After Hopper stopped the gold-colored car driven by the Defendant, the Defendant gave Hopper consent to search the car and claimed ownership of the black briefcase containing the zip gun and bullet. The Defendant argues that his later admissions, regarding his drug debt collecting business "are not inextricably intertwined, nor part of a singular criminal episode, nor necessary preliminaries to the possession of two.22 caliber bullets. These statements were made well after he allegedly possessed the bullets." [Doc. 30 at 3]. However, Defendant's statement that he received the zip gun and bullets for his own protection was initially provided without any further context and thus begged the question of why he needed protection. This could lead a jury to infer, consistent with the presumption of innocence, that his possession of them was for a permissible reason. In other words, the jury might conclude that the Defendant did not "knowingly" possess the bullets if it harbored a reasonable doubt that the protection about which he spoke arose from some legal necessity.[5] Even if a defendant chooses to do nothing during his criminal trial and puts the prosecution to its burden, "[e]vidence creating a reasonable doubt could easily fall far short of proving [an affirmative] defense by a preponderance of the evidence." Martin v. Ohio, 480 U.S. 228, 234 (1987); accord Smart v. Leeke, 873 F.2d 1558, 1564 (4th Cir. 1989) (en banc) (evidence of an affirmative defense may unfold in the prosecution's case-in-chief or the prosecution's evidence presented may contain inherent weaknesses or ambiguity and thus raise in the mind of the jury a reasonable doubt). By saying that he needed the weapon and ammunition for protection without explaining why, the Defendant created a factual vacuum the Government was entitled to fill with intrinsic evidence. The "muscle" testimony, therefore, was properly admitted for this purpose.

With the Court having concluded that the evidence of the Defendant's drug debt collection activity was admissible for a proper purpose, the Defendant next argues that the testimony establishing this evidence should have been excluded because it was far more prejudicial than probative. "Evidence sought to be admitted in a trial must satisfy Rule 403's requirement that the probative value of the evidence must not be "substantially outweighed by the danger of unfair prejudice[.]" Fed.R.Evid. 403. According to the Defendant, this evidence was too prejudicial:

In this balancing the evidence in question should not be more sensational and disturbing than the actual offenses for which Defendant is charged. Defendant's alleged possession of two.22 bullets pales in comparison to the portrayal of him as an enforcer for local criminals. The jury, by being presented this evidence, was unfairly prejudiced against Defendant. The disturbing and sensational allegations regarding Defendant played upon the jurors' fears of what is ostensibly a violent and dangerous "profession". These emotions obscured the jurors [sic] ability to clearly and calmly determine if Defendant had in fact violated 922(g).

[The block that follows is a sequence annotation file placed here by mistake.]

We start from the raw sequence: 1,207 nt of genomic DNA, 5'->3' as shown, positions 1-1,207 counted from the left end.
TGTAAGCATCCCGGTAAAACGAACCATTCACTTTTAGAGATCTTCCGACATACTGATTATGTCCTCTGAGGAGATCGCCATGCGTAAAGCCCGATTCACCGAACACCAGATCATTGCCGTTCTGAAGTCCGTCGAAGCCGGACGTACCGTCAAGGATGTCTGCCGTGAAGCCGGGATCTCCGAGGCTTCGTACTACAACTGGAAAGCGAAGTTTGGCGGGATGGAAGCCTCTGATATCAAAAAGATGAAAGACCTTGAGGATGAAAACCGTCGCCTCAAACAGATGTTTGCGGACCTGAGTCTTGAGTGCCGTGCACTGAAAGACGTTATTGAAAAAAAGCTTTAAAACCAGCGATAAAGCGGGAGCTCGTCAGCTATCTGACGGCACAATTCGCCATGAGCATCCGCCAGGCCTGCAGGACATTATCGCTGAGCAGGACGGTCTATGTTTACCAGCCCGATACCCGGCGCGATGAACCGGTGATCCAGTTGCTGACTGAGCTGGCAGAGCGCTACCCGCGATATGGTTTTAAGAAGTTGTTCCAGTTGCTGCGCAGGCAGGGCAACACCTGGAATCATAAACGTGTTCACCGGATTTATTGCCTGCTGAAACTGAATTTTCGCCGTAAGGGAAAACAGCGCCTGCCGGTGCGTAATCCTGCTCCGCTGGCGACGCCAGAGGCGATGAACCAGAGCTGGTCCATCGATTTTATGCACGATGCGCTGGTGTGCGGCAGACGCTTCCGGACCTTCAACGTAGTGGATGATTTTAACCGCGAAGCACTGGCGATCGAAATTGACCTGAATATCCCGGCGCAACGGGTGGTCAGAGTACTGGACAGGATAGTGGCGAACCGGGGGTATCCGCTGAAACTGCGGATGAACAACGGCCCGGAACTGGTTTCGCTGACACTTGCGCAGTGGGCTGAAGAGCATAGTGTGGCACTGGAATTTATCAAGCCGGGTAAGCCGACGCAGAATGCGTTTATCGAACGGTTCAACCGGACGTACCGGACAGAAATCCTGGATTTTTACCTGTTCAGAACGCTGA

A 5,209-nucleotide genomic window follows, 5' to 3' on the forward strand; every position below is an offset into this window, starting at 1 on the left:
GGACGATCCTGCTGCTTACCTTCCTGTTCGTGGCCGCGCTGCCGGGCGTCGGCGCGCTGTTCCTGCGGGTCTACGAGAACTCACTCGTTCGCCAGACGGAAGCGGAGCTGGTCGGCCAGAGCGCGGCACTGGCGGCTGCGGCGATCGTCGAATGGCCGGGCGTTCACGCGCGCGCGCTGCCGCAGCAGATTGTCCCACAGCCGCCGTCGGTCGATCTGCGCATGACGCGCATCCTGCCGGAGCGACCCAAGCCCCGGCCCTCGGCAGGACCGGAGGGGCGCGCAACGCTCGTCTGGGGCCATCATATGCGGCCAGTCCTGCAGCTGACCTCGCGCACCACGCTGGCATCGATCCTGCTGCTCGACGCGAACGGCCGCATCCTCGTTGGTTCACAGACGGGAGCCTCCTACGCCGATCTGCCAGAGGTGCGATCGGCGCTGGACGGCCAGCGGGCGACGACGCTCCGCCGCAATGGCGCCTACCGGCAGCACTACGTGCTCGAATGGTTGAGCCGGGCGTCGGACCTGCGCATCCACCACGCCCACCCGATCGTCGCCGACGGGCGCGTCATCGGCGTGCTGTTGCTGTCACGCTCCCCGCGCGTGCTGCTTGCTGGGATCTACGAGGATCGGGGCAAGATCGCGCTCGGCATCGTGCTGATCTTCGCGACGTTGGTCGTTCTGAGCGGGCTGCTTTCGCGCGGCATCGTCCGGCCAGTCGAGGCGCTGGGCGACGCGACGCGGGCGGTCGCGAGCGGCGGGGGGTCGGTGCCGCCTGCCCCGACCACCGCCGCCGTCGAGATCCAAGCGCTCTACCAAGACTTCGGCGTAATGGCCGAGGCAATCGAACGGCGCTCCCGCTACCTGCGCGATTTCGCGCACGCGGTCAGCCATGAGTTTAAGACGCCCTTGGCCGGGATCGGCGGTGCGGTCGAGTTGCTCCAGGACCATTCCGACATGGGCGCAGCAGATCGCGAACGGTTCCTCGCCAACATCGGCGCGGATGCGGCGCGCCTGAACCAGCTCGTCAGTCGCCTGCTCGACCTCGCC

[Doc. 30 at 3-4].

The Court begins by recognizing the proposition that all incriminating evidence is inherently prejudicial. United States v. Williams, 445 F.3d 724, 730 (4th Cir. 2006) ("all evidence suggesting guilt is prejudicial to a defendant"). Therefore, Rule 403 speaks to the unfair prejudice of the proffered evidence substantially outweighing its probative value. The Defendant, however, fails to analyze this alleged unfair prejudice in the context of the substantial evidence against the Defendant.[6] Even if admission of this evidence were an error, as Defendant argues, an evidentiary error not affecting substantial rights can be deemed harmless if the Court concludes with fair assurance that the jury's "judgment was not substantially swayed by the error." O'Neal v. McAninch, 513 U.S. 432, 437 (1995) (citation omitted). To conclude that a jury's judgment was not substantially swayed by an evidentiary error, courts should first decide whether the evidence at issue was "unimportant in relation to everything else the jury considered on the issue in question, as revealed in the record." Yates v. Evatt, 500 U.S. 391, 403, (1991). If a court decides the evidentiary error was "unimportant" in this way, its task is at an end.

In the present matter, the Defendant admitted that Brown gave him the zip gun and one or two bullets to go with it. He specifically recalled that one of the bullets given to him by Brown was the one found in his pocket by Helton. As for the other bullet, it was contained in the zip gun that was inside the black briefcase the Defendant claimed was his. Further the bullet in the zip gun possessed an indentation consistent with a firing pin strike. The Defendant himself explained the significance of this indentation by saying he tried to fire the zip gun but it did not function. Clearly, the Defendant would have loaded a live round into the zip gun when he attempted to test fire it. The bullet Westphal removed from the zip gun that possessed the indentation was thus the other bullet Brown had given the Defendant.

Because the totality of unchallenged evidence overwhelmingly proved the Defendant unlawfully possessed ammunition, the Court concludes that if there was any error in admitting evidence concerning the Defendant's debt collecting activities it was harmless. Accordingly, the Defendant has failed to show that the "interest of justice" warrants granting him a new trial and his Rule 33 Motion for New Trial is denied.

ORDER

IT IS, THEREFORE, ORDERED that the Defendant's Motion for New Trial [Doc. 30] and Motion for Rule 29 Acquittal [Doc. 32] are DENIED.

IT IS SO ORDERED.